What a great birthday! We started celebrating on Friday and now (Sunday) I still have homemade cake to look forward to!

Yesterday morning Louise and I headed up to Sisters, a 3½ hour drive from Portland. Friends of ours bought a place there a few months ago and they invited us and another couple for the weekend. It was actually a belated birthday celebration for our friend Susan and just happened to be my birthday, too.

Before we left, I checked my email one last time (leaving my laptop behind for the weekend was kind of a big deal). How surprised I was to find a message from a cousin in Israel – someone I met once as a child many years ago. Harold’s grandmother Eva and my grandfather Leo were siblings, making the two of us second cousins. Harold said he is working on his family tree and had some questions about Leo’s branch of the family. I have an extensive diagram of my mom’s side of the family (not my doing), but don’t know nearly as much about the Ginsberg side.

I love this stuff, so I got pretty excited. As I’ve said before, I adored my dad. I not only adored him, I adored everyone who was related to him: my two aunts, my cousins and, especially, my grandmother.

Grandma Mollie, my Aunts Julia and Evelyn, Grandpa Leo, Dad

My dad’s dad died of cancer a couple of months after I was born, so I never got to know him. But my grandmother, Mollie, was a shining light in my life. She was quite the contrast to Oma, my mother’s icy German mother. The story went that Oma had gotten sick with typhoid on the ship over from Europe and had almost died. All her hair fell out and she henceforth wore a series of bizarre and frightening wigs. Her thick ankles were always tightly bound in elastic stockings and stuffed into highly sensible shoes. In most of my memories, she is chain-smoking and playing solitaire.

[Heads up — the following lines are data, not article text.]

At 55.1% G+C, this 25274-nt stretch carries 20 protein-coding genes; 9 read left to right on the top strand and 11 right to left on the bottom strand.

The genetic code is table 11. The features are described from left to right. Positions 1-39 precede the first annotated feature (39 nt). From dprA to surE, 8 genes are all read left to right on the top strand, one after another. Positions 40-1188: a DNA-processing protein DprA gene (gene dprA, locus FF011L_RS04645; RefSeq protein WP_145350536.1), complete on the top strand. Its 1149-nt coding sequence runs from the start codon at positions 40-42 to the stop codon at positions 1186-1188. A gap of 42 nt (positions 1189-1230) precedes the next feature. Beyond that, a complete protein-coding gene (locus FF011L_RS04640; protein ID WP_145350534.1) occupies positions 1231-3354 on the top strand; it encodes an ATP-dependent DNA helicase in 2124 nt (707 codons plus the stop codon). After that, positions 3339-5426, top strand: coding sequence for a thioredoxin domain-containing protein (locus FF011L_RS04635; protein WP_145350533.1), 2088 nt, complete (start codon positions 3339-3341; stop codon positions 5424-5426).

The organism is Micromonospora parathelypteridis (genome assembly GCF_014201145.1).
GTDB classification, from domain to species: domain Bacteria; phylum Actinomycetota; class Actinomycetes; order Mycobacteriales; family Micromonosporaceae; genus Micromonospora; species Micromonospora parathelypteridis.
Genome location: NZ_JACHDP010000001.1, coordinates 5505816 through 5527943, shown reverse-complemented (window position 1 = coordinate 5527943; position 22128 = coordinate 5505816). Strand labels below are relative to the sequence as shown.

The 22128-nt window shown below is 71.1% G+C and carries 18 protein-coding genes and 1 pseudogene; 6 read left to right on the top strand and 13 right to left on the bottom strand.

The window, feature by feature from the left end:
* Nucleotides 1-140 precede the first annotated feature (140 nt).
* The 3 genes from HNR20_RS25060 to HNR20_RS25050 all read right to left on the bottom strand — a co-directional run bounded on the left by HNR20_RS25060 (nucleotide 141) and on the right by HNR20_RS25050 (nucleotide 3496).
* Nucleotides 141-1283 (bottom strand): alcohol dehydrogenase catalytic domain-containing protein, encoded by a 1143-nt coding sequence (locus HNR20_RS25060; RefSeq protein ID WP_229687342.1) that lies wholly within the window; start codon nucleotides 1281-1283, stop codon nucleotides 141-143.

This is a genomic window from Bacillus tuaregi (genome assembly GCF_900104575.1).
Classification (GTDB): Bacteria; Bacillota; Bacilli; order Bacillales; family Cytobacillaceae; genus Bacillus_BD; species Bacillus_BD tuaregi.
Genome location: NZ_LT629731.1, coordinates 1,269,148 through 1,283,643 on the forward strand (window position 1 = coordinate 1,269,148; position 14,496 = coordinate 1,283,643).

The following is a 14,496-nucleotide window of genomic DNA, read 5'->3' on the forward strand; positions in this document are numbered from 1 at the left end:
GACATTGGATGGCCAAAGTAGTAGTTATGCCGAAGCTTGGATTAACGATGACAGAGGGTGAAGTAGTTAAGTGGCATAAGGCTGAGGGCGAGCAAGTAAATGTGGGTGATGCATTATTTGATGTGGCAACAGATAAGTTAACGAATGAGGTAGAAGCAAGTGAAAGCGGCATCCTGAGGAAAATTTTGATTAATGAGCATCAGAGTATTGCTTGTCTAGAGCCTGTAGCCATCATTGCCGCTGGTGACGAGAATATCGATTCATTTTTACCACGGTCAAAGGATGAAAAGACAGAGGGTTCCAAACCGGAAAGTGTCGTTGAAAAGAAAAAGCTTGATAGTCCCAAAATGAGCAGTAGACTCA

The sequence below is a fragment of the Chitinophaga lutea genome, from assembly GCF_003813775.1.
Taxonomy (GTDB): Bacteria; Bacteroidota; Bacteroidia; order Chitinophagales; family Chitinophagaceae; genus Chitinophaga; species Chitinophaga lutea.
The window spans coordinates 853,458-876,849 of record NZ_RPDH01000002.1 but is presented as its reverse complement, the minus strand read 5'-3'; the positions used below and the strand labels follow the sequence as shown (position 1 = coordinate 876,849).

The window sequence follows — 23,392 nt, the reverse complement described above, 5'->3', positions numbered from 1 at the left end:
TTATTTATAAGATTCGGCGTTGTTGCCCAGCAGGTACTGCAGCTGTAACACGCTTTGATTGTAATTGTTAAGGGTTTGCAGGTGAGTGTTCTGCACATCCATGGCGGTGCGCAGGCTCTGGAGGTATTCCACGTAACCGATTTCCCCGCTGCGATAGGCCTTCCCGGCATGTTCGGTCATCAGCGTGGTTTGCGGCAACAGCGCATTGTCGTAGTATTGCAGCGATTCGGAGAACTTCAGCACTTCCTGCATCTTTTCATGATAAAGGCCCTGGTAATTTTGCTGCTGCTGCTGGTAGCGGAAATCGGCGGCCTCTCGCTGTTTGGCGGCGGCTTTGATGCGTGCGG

Oma (Elizabeth Herrmanns)

Grandma Molly, on the other hand, was fit and she wore pants. While she tended to be somewhat glum, I found my grandmother endlessly entertaining and would do anything to make her laugh. As soon as I was old enough to visit her on my own, I went wherever she was and spent as much time with her as I could. It was never enough.

1980, me with Grandma and my Aunt Julia

I was hungry for stories from the old country, but Grandma wasn’t so great in this arena. I knew she had come to the US from Ukraine as a young child. She told me she was born in Kiev but couldn’t give any more details. As we were driving up to Sisters, I was thinking about the email and whether I could help fill in some of  the blanks.

The drive over the mountains was beautiful and I’m pretty sure it was the first time I saw snow on my birthday. The highlight of our visit was to be a five-course meal at a wonderful little restaurant in Sisters. Dressed in our finery, the six of us arrived a little early and our table wasn’t ready. The place is tiny and there isn’t anywhere to wait, so we decided to go out for a little walk.

It was cold and windy and we really weren’t dressed for the outdoors. Some of us were wearing fancy shoes. We made it a couple of blocks up the street, where there was a cluster of shops. Inside the first window was a glorious display of cowboy boots in every color of the rainbow. “Ooooh, are they open??” I squealed, grabbing the door handle and giving it a hopeful shake. Then I saw the sign. They had closed at 5 and weren’t open on Sundays. Darn. I hadn’t even known I wanted cowboy boots.

There was a kind of covered area leading to the other shops and we stepped inside. We thought we were all alone and were loudly carrying on and laughing.  Suddenly a small voice called out, “I am here! Come! Come!”

The voice was coming from the shop next door. The lights were on and we could see shelf after shelf of colorful items: painted boxes, jewelry, tapestries, and cheerful babushka nesting dolls.

A couple of us stepped into the shop and were greeted by a small woman with piercing dark eyes, long blond braids and a disarming smile. “I am open! Please! Come in!” she welcomed us. She was a whirlwind of energy, spinning around like one of her tops. She gave us a tour of her wares, describing the different items in rapid-fire and heavily accented English. “So special! So beautiful! All from Russia! Look thees! Look thees!”